In development environments, objects are very often dependent upon other objects. For example, content elements are dependent upon pages. This means that when we instantiate a content element, we also need to instantiate the dependent page object. This happens through a constructor on the dependent object, which may also control further initialisation objects. In our example of a Page, this could be a page tree or a rootline object.
Because of these fixed dependencies, you would have formerly run into problems when you tried to test individual methods within the page object - without a related page tree object, you couldn’t run your tests. This problem has been overcome through the implementation of dependency injections. Many constructors have been removed or re-written for Extbase, and relationships to other classes moved out into smaller, dedicated methods. This means that an object can be instantiated without always needing to instantiate the dependent objects.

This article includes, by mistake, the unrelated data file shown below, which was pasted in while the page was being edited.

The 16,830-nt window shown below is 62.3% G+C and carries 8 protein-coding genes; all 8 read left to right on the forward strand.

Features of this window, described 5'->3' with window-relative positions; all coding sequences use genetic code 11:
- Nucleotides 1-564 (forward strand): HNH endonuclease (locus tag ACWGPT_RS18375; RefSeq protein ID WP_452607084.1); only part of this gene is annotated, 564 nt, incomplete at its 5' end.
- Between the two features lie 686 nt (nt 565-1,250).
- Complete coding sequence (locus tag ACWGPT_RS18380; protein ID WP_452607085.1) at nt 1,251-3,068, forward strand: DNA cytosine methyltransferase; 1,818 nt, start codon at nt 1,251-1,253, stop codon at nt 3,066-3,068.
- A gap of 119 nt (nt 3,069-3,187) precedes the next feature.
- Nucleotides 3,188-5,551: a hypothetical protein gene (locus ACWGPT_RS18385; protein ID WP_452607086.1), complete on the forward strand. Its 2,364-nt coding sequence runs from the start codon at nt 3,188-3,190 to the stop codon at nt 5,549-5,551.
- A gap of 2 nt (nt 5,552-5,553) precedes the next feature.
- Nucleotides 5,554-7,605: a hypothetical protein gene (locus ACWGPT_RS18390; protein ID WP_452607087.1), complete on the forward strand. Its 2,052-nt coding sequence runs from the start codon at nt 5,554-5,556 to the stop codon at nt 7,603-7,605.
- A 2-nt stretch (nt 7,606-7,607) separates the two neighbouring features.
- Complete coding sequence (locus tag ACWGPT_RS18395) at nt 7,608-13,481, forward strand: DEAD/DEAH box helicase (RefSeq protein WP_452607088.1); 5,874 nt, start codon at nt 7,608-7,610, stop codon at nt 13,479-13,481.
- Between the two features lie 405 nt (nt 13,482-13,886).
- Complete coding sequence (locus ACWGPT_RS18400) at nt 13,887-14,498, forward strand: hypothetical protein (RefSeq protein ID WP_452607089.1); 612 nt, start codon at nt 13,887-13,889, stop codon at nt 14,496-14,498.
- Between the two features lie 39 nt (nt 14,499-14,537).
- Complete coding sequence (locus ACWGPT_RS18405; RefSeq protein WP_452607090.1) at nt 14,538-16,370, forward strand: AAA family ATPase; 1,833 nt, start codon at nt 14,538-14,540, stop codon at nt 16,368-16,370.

There is an additional advantage when it comes to phpUnit: you have the ability to bind a completely separate object to your page tree. For example, if you’re working with a database object, you can instruct phpUnit to bind a database object which reads from and writes to RAM-based tables. This allows you to run tests on your system without running into the danger of accessing and potentially corrupting “real” data.